You may have heard the term “three-legged stool”, taken from the idea that a stool needs three legs to maintain balance. (Photographers use tripods, no duopods or quadrapods. Even a four-legged chair will likely wobble.)
Old Three-Legged Stool of Retirement
Traditionally, the components of the three-legged stool of retirement have been presented as Social Security benefits, Pensions, and Personal Savings (401k, IRA, and other assets).
image via Michigan.gov
This is partially supported by data from the Social Security Administration:
image via Pbs.org
The Qualified Retirement Plans slice combines pensions, 401ks, and IRAs together, making it hard to see the breakdown. The Other Assets include income from other investments like capital gains or dividends from taxable accounts and real estate. We observe that a quarter of all income in retirement is still from working for a paycheck.
Shaping Your Own Retirement Legs
These are just averages, and each of us will have their own path to retirement. If you’re planning on retiring early, you won’t have Social Security yet. For people born after 1960, the full retirement age for benefits is already 67, and expect it to rise even further the younger you are. I think some form of SS will still be around when I’m 70, but who knows.
1. Flexible, reliable, part-time income
We already saw that lots of people over 65 still work. Even though I want financial independence early, I’ve also come to realize that I’ll never stop working. Ask yourself what are you really going to do in retirement? In addition, I think it would be stressful to stare at a big pile of cash and think to myself – “Crap, I hope this lasts for 30+ years!” Maintaining a part-time job and the related skills would help my cashflow, and also ensure that I could return to the workforce if disaster strikes.
I would want a part-time job that could provide some socialization and a sense of improving your community or helping others. Most of my imagined jobs involve teaching, coaching, sporadic technical consulting, or something tourism-related. It can’t be 9-5, and I’d want to be able to take months off at a time. This won’t be easy to find, so I need to start developing more “fun” skills as well as personal relationships now.
2. Personal Savings: Accumulate 30 times annual (non-housing) expenses
Without a pension or Social Security, you’ll need to live off your own savings. If you invest in a balanced portfolio of 60% stocks and 40% bonds, studies have estimated that you can have a “safe withdrawal rates” of about 4% per year. By being a bit more conservative than that, this means accumulating 30 times your annual expenses.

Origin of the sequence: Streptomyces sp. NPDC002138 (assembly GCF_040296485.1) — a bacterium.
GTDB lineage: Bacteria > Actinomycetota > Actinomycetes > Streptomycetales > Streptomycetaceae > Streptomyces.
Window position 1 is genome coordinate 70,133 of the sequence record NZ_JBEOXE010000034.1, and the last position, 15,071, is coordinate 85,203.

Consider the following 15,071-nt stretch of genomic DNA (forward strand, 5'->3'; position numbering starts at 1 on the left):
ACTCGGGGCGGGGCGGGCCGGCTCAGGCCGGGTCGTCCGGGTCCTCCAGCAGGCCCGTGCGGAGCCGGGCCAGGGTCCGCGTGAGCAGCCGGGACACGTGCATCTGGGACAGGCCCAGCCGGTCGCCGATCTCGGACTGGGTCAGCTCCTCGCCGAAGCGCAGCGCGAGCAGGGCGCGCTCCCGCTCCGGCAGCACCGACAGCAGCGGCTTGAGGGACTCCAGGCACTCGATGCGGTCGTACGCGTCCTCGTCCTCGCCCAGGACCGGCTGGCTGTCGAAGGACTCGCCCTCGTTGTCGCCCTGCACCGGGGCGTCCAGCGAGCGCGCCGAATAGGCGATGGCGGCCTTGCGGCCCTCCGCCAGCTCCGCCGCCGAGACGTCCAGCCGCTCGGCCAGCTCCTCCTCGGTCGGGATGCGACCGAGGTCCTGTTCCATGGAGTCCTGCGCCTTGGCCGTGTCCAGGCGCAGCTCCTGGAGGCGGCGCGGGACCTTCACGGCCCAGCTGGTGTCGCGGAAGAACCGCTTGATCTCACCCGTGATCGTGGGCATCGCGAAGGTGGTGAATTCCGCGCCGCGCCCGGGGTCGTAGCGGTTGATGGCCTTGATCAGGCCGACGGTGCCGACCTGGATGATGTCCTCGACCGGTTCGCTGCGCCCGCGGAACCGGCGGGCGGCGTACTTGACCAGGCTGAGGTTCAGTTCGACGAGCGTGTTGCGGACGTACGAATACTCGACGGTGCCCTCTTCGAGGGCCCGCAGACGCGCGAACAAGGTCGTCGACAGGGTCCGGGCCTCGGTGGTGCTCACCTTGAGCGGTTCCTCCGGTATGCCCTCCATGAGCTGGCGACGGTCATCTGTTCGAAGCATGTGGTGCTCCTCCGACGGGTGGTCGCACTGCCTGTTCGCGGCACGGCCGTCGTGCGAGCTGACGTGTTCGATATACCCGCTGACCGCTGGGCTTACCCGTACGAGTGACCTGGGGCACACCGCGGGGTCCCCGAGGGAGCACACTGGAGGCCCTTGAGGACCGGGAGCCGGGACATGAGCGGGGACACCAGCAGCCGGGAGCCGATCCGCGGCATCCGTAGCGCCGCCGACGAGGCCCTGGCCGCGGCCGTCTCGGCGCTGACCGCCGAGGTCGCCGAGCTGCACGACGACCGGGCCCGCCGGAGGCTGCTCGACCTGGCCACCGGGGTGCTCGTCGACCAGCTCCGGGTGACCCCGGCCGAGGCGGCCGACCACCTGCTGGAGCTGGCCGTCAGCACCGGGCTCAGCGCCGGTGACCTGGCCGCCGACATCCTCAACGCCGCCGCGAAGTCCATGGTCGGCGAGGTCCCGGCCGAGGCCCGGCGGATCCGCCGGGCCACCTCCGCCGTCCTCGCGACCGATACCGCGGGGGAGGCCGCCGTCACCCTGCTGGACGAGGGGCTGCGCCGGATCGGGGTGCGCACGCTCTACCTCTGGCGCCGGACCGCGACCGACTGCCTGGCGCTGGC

For example, if your annual expenses are $30,000, then you need to save $900,000. This is a very general rule of thumb. Taxes are tricky, but if your income is only $30,000 per year, you won’t be paying very much income tax. Check out the historical effective tax rate over a past 25 year timespan:
image via krusekronicle.typepad.com
For reference in 1995, to be in the bottom 50% (safely in Q1/Q2) your adjusted gross income had to be under $31,000. And this even includes payroll taxes of about 9%, which you won’t have to pay on investment income. The result: very low taxes (possibly under 5%) if you keep your expenses down! Which brings me to…
3. A Paid Off House
I don’t think everyone needs to own a home. However, I happen to enjoy many of the intangibles of owning a home, I love my house and neighborhood, and plan on staying here a while. The cost of this leg can vary widely, from a $1,900 house in Detroit to… where I live, so choose where you want to live carefully.
Financially, owning a home protects you from future inflation and rising rents. You are still subject to property taxes and maintenance costs.
In addition, not having to pay rent means you need less income from savings, reducing your needed nest egg in #2 above. You also pay less taxes. Withdrawing additional money from an IRA, for example, will mean subjecting them to your marginal tax rate, which could be 25% or higher. So to pay $750 in rent, you’d have to withdraw $1,000. Not very efficient.
So there, you have it, my three-legged stool. Yours may be very different – you may like renting, have a pension, own investment property, or have some other sources of income. I still worry about health insurance, but I’m still hopeful that some positive health care reform will occur that will create affordable health insurance for individuals under 65 not covered by an employer group plan.
* You can read more about the last two legs in my related post A Quick & Dirty Plan To Reach Financial Freedom.